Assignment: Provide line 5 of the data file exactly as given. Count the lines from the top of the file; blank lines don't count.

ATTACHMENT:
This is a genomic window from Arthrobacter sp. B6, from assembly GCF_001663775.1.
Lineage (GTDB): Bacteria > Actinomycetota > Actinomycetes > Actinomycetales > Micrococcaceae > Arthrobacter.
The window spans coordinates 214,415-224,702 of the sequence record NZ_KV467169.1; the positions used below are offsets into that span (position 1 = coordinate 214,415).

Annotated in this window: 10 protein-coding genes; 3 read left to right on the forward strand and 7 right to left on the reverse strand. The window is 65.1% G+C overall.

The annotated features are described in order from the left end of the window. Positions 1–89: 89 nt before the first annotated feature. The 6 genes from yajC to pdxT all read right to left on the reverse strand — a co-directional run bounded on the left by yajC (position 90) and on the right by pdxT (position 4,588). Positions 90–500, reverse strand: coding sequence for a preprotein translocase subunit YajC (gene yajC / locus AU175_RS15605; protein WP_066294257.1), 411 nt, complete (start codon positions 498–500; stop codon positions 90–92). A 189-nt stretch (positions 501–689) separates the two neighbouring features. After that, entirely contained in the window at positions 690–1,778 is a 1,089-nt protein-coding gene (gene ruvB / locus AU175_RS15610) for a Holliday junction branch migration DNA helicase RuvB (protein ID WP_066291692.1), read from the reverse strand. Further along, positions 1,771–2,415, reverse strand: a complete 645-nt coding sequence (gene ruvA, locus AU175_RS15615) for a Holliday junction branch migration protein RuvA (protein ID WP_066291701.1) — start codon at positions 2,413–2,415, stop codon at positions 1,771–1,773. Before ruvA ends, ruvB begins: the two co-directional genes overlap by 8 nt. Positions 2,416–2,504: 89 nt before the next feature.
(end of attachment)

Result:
The annotated features are described in order from the left end of the window. Positions 1–89: 89 nt before the first annotated feature. The 6 genes from yajC to pdxT all read right to left on the reverse strand — a co-directional run bounded on the left by yajC (position 90) and on the right by pdxT (position 4,588). Positions 90–500, reverse strand: coding sequence for a preprotein translocase subunit YajC (gene yajC / locus AU175_RS15605; protein WP_066294257.1), 411 nt, complete (start codon positions 498–500; stop codon positions 90–92). A 189-nt stretch (positions 501–689) separates the two neighbouring features. After that, entirely contained in the window at positions 690–1,778 is a 1,089-nt protein-coding gene (gene ruvB / locus AU175_RS15610) for a Holliday junction branch migration DNA helicase RuvB (protein ID WP_066291692.1), read from the reverse strand. Further along, positions 1,771–2,415, reverse strand: a complete 645-nt coding sequence (gene ruvA, locus AU175_RS15615) for a Holliday junction branch migration protein RuvA (protein ID WP_066291701.1) — start codon at positions 2,413–2,415, stop codon at positions 1,771–1,773. Before ruvA ends, ruvB begins: the two co-directional genes overlap by 8 nt. Positions 2,416–2,504: 89 nt before the next feature.